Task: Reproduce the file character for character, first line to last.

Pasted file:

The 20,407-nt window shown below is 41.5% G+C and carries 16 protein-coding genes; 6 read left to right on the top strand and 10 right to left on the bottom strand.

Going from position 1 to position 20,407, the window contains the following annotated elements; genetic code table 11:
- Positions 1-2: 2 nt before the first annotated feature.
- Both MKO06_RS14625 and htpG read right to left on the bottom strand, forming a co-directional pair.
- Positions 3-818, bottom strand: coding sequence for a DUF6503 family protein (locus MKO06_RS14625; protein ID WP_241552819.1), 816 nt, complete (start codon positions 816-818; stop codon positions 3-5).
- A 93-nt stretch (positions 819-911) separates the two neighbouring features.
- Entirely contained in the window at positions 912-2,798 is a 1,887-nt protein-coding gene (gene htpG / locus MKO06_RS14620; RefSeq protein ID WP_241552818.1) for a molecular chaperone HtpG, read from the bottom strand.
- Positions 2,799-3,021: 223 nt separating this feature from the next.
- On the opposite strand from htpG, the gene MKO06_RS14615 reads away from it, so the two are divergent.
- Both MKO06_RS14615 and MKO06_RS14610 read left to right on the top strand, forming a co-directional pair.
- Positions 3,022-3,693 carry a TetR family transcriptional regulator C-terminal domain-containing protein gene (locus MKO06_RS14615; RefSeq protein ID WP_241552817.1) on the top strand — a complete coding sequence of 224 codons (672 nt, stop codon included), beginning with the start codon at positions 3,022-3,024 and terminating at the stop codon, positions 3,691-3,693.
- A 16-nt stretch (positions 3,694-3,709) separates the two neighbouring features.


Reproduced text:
The 20,407-nt window shown below is 41.5% G+C and carries 16 protein-coding genes; 6 read left to right on the top strand and 10 right to left on the bottom strand.

Going from position 1 to position 20,407, the window contains the following annotated elements; genetic code table 11:
- Positions 1-2: 2 nt before the first annotated feature.
- Both MKO06_RS14625 and htpG read right to left on the bottom strand, forming a co-directional pair.
- Positions 3-818, bottom strand: coding sequence for a DUF6503 family protein (locus MKO06_RS14625; protein ID WP_241552819.1), 816 nt, complete (start codon positions 816-818; stop codon positions 3-5).
- A 93-nt stretch (positions 819-911) separates the two neighbouring features.
- Entirely contained in the window at positions 912-2,798 is a 1,887-nt protein-coding gene (gene htpG / locus MKO06_RS14620; RefSeq protein ID WP_241552818.1) for a molecular chaperone HtpG, read from the bottom strand.
- Positions 2,799-3,021: 223 nt separating this feature from the next.
- On the opposite strand from htpG, the gene MKO06_RS14615 reads away from it, so the two are divergent.
- Both MKO06_RS14615 and MKO06_RS14610 read left to right on the top strand, forming a co-directional pair.
- Positions 3,022-3,693 carry a TetR family transcriptional regulator C-terminal domain-containing protein gene (locus MKO06_RS14615; RefSeq protein ID WP_241552817.1) on the top strand — a complete coding sequence of 224 codons (672 nt, stop codon included), beginning with the start codon at positions 3,022-3,024 and terminating at the stop codon, positions 3,691-3,693.
- A 16-nt stretch (positions 3,694-3,709) separates the two neighbouring features.